The Winsor Hotel was demolished in 1965.  It derived its name from John Winsor who owned and operated the hotel in the late 1880’s until 1897. (Photo credit Joan Lancaster) It was located at the corner of Old Montreal Rd and Dunning Rd. (the old 5th line) in the village of Cumberland.  Cecil Barrett replaced it with a hardware store for a while.

Cumberland Township, Russell County, Ontario is a place east of Ottawa where a variety of individuals came at the beginning of the 19th century to fi nd opportunity or to settle and farm. There were no known pre-existing settlements, no largescale intent nor a uniquely enticing attraction. Although granted in large part on paper to United Empire Loyalists or to militia men having served in the War of 1812, none

Photos of the Navan arena being torn down.  These were taken March 30 and April 10 1982. The building was condemned from rot, I believe it wasn’t too old as the previous arena burnt down. Photos provided by Tim & Cheryl McNeely

by Amery Boyer Remember the line from Daphne DuMaurier, “last night I dreamt I returned to Manderley again”?  Yesterday I returned to Cumberland, the little town where I was born.  With me were my three sisters, Christine, Marguerite and Claire.  We went to see the Museum and to discover and rediscover bits of our collective past.  We all remembered the old Watson’s Garage, argued about whether or not we all

In the book Bygone Lochaber, Somerled MacMillan wrote: “The old mill wheel at Inveruiskavouline is now silent and the offspring of those who labored there are scattered throughout North America. Perhaps, one day, some of them will return to the home of their ancestors.” Which we did, 215 years later, the descendants of John Cameron of Inveruiskavulin on his Scottish homestead.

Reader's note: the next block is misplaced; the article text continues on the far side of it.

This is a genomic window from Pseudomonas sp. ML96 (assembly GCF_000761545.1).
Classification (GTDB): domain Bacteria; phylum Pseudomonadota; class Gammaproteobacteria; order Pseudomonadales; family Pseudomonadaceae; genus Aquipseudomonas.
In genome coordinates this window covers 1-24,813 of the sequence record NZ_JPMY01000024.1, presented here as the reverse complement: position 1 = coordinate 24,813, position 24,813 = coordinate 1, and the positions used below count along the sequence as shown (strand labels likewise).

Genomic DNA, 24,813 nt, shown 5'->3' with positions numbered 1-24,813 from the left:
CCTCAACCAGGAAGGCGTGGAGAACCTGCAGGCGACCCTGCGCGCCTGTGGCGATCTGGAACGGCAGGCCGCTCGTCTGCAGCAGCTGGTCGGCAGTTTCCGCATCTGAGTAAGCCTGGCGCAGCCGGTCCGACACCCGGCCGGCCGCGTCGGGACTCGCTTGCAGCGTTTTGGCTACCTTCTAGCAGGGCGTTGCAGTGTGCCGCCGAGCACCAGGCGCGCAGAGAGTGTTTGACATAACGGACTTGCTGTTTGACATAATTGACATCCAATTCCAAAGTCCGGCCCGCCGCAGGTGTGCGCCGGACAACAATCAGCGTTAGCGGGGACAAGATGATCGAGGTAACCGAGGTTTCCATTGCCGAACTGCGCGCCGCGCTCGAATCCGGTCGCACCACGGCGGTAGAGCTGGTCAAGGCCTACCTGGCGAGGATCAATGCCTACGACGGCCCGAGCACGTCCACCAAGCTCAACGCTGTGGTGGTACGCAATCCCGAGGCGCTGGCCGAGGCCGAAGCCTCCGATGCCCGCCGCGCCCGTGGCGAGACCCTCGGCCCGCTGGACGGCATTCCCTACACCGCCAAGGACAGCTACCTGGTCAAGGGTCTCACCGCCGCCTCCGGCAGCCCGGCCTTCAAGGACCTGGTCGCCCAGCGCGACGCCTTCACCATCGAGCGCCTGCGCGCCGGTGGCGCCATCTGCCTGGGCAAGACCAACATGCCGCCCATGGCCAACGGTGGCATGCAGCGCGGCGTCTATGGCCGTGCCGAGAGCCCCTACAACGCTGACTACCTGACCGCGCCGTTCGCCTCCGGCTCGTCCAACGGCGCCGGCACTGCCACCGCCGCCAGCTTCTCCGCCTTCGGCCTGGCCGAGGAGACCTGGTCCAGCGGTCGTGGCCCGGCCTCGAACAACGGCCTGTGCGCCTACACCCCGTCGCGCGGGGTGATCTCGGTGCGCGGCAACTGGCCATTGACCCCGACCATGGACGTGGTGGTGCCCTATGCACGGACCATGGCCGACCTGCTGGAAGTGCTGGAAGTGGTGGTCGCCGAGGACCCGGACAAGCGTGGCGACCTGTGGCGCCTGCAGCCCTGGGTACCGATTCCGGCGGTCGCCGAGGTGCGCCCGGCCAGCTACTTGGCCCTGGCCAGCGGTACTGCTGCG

par Gilles Chartrand Comme pour  les années antérieures,  notre Kiosque continue d’attirer BEAUCOUP de monde. Cette année, j’estime le nombre de visiteurs durant les 4 jours de la Foire, du 8 au 11 août 2019 à environ 500 à 700 .Cette année le thème était « The 1800’s Land Surveyors’ challenges in the Cumberland Township ». Le Kiosque CTHS  a bénéficié de la présence d’un grand nombre de bénévoles à

By Dorothy Smith Crime certainly existed in rural places and I have read about it in the newspaper. My cousin (Mary Wilkie)’s aunts were the two McGonigle children murdered in Cumberland Village in 1890 (but here we have a divide as the anglophone community was instantly certain Larocque was the murderer and the francophone community was equally sure the anglos were so sure because he was French-speaking and Catholic). The

By Jean-François Beaulieu In 1995 I prepared an article/ report on tobacco pipes found in Cumberland Township 20 years ago. The area was part of the Foubert trading post on lot 14 concession 1, founded in 1807. This was known as Foubert landing. Mr. Foubert came from a family of fur traders. He is the founder of Cumberland village. Some claim it was a Hudson Bay company trading post site,

Thanks to Monique Beliveau for bringing to light The Confessions of a Bank Swindler written by Lucius A. Parmelee and published in 1968 by Bodero Editions Inc, Montreal, Canada. Lucius Parmalee was arrested for the last time at the train station in Vars, Ontario. While serving his sentence he wrote about his life, beginning in Waterloo, Québec in 1889. It’s an interesting point of view on life in Québec in

published in Caboose Newsletter, September 2014 It was called the Great War and it was known to be the ‘war to end all wars’. Well, half of that has been true. Any conflict that can be described as the “First World War” no doubt was greater than anything anybody had ever experienced. Sadly, though, it did not put an end to war forever. Nothing ever will. Jesus, Himself, said “There will always be wars and